1. We’ll see. I suspect the fraction of the population that experiences the virus so negatively will be really small. In order to make them take it seriously, they probably have to be hospitalized themselves and survive (ie, the dead don’t vote) or have a loved one die or be hospitalized. On the other hand, something like 50% of the population will endure severe economic hardship due to the lockdowns.

          1. They only need a parent or cousin or some friend at the local worshiping hut. The public is very fearful of returning too quickly to regular high-exposure life.

            Sure, there will still be cultists. But Republicans can not win based simply on the support of the cultists.

    2. Exactly what Eric Trump said on Fox News yesterday, it’s all a Democratic hoax.

      “They think they are taking away Donald Trump’s greatest tool, which is being able to go into an arena and fill it with 50,000 people every single time. You watch, they’ll milk it every single day between now and Nov. 3. And guess what, after Nov. 3 coronavirus will magically all of a sudden go away and disappear and everybody will be able to reopen.”
      “They tried to do it with the Russia thing, they tried to do it with the Ukraine scandal, they tried to do it with impeachment. Now they’re trying to do it with coronavirus.”

  12. These selfish dangerous idiots don’t care about the rest of us until they get sick, then they care very much about what we can do for them.

  13. I’d aver that no major faith tradition, be it Christianity, Judaism, Islam, Hinduism, Buddhism (and perhaps none, major or minor, including ‘spiritual’ traditions) is immune from that kind of magical thinking — from the Godhead to folk beliefs and practices, and New Age woo, it’s nothing but magical thinking, and Tony Spell is an exemplum of the Evangelical Christian variety.

    But one needn’t have a religious or spiritual excuse for such reckless hubris; plenty of people do for non-religious reasons or for no overt reason consider themselves immune to contracting COVID-1. Ultimately, this delusion of invincibility seems to me to stem from something much more basic, inherent to our species but expressed in different forms.

    1. Trump seems to display this characteristic (belief in invincibility). He believes that frequent testing during the day will protect him from the virus. Well, this testing will protect the others, but once you are tested positive, you are toast.

  14. He’s setting the bar impossibly high because heaven and hell only have things that ancient goatherds knew about for some reason.

  15. My guess is that most of you have read this on the internet or seen it on YouTube, but:

    https://www.theguardian.com/world/2020/may/17/priest-holy-water-squirt-gun-detroit

    Some people are simply more creative than others in accomplishing tasks/goals. If I were still religious, I’d much rather be squirted with a water pistol in my car in a parking lot than attend church with a greedy leech who doesn’t care about my safety and who wants me to give him my government-given money. If there were a hell, it would be a good place for him.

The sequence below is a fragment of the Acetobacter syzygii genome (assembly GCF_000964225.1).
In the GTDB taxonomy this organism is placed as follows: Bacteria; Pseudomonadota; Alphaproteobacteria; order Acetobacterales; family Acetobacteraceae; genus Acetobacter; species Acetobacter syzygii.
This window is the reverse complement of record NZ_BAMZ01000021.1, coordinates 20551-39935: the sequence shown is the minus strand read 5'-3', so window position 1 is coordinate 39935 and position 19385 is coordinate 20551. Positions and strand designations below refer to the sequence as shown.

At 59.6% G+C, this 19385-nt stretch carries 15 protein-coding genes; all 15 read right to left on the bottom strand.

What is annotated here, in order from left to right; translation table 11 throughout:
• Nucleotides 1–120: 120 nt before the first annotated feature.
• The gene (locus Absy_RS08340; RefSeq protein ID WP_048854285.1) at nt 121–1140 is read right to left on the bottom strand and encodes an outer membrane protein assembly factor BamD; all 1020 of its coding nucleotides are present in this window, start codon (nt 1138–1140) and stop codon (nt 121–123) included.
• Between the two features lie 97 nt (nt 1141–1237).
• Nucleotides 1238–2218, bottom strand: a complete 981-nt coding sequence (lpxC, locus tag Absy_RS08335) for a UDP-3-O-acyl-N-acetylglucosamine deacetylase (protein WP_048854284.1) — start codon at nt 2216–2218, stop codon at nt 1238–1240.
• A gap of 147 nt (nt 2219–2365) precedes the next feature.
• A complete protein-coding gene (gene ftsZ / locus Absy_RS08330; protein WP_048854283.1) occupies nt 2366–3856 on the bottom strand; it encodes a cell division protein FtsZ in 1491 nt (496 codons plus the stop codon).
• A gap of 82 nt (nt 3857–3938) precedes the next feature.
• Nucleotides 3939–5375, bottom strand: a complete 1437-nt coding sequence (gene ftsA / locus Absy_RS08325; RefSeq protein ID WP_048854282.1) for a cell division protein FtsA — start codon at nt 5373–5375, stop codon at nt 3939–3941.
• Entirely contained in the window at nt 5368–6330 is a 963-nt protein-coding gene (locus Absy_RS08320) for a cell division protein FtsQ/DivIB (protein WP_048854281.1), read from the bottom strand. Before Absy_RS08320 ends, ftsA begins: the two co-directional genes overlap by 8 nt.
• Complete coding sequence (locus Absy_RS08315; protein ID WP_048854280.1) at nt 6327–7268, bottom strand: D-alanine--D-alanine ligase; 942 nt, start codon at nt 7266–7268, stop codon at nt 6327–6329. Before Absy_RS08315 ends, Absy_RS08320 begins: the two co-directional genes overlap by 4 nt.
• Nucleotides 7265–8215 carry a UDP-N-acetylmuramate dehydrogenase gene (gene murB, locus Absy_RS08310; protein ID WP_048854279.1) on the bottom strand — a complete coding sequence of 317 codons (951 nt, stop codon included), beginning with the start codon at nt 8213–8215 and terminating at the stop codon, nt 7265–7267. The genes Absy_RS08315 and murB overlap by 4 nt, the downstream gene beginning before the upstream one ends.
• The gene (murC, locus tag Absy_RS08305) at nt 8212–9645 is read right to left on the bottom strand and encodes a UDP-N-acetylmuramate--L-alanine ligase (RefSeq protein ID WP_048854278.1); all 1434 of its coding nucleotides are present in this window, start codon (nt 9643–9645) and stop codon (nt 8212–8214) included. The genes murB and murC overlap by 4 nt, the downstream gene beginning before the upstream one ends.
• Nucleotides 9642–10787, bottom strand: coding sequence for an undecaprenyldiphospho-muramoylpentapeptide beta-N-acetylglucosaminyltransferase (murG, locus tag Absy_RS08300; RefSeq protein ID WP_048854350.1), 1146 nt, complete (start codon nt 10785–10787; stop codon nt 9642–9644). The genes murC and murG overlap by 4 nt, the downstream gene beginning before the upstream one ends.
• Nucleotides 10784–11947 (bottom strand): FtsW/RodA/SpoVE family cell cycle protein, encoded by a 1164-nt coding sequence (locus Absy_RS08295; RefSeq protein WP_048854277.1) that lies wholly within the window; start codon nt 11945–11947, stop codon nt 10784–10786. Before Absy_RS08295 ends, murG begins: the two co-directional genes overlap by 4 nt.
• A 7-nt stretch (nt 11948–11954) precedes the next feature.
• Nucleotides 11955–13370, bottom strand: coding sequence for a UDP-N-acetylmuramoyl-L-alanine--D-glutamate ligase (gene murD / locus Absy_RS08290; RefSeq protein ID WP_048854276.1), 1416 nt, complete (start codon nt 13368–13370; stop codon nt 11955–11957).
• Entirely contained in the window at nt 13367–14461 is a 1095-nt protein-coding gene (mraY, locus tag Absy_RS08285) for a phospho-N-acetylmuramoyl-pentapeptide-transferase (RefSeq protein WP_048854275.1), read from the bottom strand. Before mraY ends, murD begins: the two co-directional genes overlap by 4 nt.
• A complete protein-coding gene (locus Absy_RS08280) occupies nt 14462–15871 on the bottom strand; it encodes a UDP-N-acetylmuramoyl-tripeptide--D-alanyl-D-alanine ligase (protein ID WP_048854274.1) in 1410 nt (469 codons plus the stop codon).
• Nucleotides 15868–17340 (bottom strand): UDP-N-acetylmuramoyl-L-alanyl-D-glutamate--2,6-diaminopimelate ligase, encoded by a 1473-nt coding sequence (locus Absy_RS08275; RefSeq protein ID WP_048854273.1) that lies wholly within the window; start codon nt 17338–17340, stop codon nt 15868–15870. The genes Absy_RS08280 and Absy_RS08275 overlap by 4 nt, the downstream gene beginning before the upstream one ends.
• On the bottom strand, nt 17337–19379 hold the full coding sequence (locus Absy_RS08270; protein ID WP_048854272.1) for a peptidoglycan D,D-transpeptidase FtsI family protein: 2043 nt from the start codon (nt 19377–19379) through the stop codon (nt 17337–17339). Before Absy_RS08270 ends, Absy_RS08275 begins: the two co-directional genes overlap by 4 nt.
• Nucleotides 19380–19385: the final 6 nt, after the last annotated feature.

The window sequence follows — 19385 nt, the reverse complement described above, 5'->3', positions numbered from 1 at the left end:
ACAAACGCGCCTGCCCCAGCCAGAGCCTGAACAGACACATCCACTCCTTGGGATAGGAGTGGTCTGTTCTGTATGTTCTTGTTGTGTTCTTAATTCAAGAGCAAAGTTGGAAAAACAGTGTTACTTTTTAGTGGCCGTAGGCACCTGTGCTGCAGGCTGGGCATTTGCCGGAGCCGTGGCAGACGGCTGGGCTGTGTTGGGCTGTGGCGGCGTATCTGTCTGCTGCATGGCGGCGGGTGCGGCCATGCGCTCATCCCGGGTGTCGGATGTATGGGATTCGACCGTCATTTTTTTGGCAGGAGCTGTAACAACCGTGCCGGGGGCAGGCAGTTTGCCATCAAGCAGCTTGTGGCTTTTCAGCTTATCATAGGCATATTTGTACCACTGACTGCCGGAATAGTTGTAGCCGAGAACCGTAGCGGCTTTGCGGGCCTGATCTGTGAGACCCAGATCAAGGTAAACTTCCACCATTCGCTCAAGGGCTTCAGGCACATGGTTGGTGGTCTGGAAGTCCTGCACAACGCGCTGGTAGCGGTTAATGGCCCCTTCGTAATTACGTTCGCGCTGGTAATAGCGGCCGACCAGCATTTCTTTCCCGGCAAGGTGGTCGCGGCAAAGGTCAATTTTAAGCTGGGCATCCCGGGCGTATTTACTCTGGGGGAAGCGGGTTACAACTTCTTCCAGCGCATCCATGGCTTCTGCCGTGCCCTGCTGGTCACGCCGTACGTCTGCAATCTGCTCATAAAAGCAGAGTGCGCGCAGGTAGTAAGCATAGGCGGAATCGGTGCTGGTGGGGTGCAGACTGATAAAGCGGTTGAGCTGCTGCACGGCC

1. More like barking lot because clergy like barking a lot at people. They took a perfectly good parking lot and turned it into a barking lot. (Apologies to Joni Mitchell.)

  16. How is it it’s HELL that gets the mention,
    any press is good press for the devil I say 😎
    Why not, there would be believers fornicating on the streets of heaven before I cower to there un godly demands… or whiskey flowing forth from the water fountains down the gold lined streets of heaven before…
    Reiterating the purity of heaven?
    Instead you get popsicles and ice skating not happening in hell.
    Temperatures will rise undoubtedly though if
    Covid -19 their gods message of the day comes a calling.

  17. Religion even makes the Covid-19 pandemic worse. Wow! Good job religion, keep up the great work! This dude’s a true sociopath…most of these money-grubbing pastors are.

  18. The aims – globally – were (1) to “flatten the curve” and (2) make sure health systems were not overwhelmed. Both of these are met. Even in US. Why not get back to work and play, responsibly?
    When did “find a cure” or “wipe out the virus” become the new Goals?
    I’m in Hong Kong where we were on the front line. We had “Lockdown Lite” and managed world lows in cases/million deaths/million. We never closed restaurants. Or banned outdoor activities. We never had any “Karens” and social distancing is left to individual responsibly. We went through SARS so know all about masks and disinfectants. That’s been key.
    We are now getting back to work and play.
    For all those here who would lock up people who “violate” lockdown, what are your alternatives? What are your new goals? When will they be met? (“Wipe our the virus” may never be met).

  19. To me, the dumbest, most pig-headed thing about this guy is he’s using this as “proof” of christian persecution. Other pastors have gone to virtual services, and this one has the capability to do so, but from the first moment decided to die on this hill.

    Some guys are so desperate to martyr themselves they’ll go for the dumbest of reasons… but you’re not supposed to volunteer others for sacrifice, too, idjit.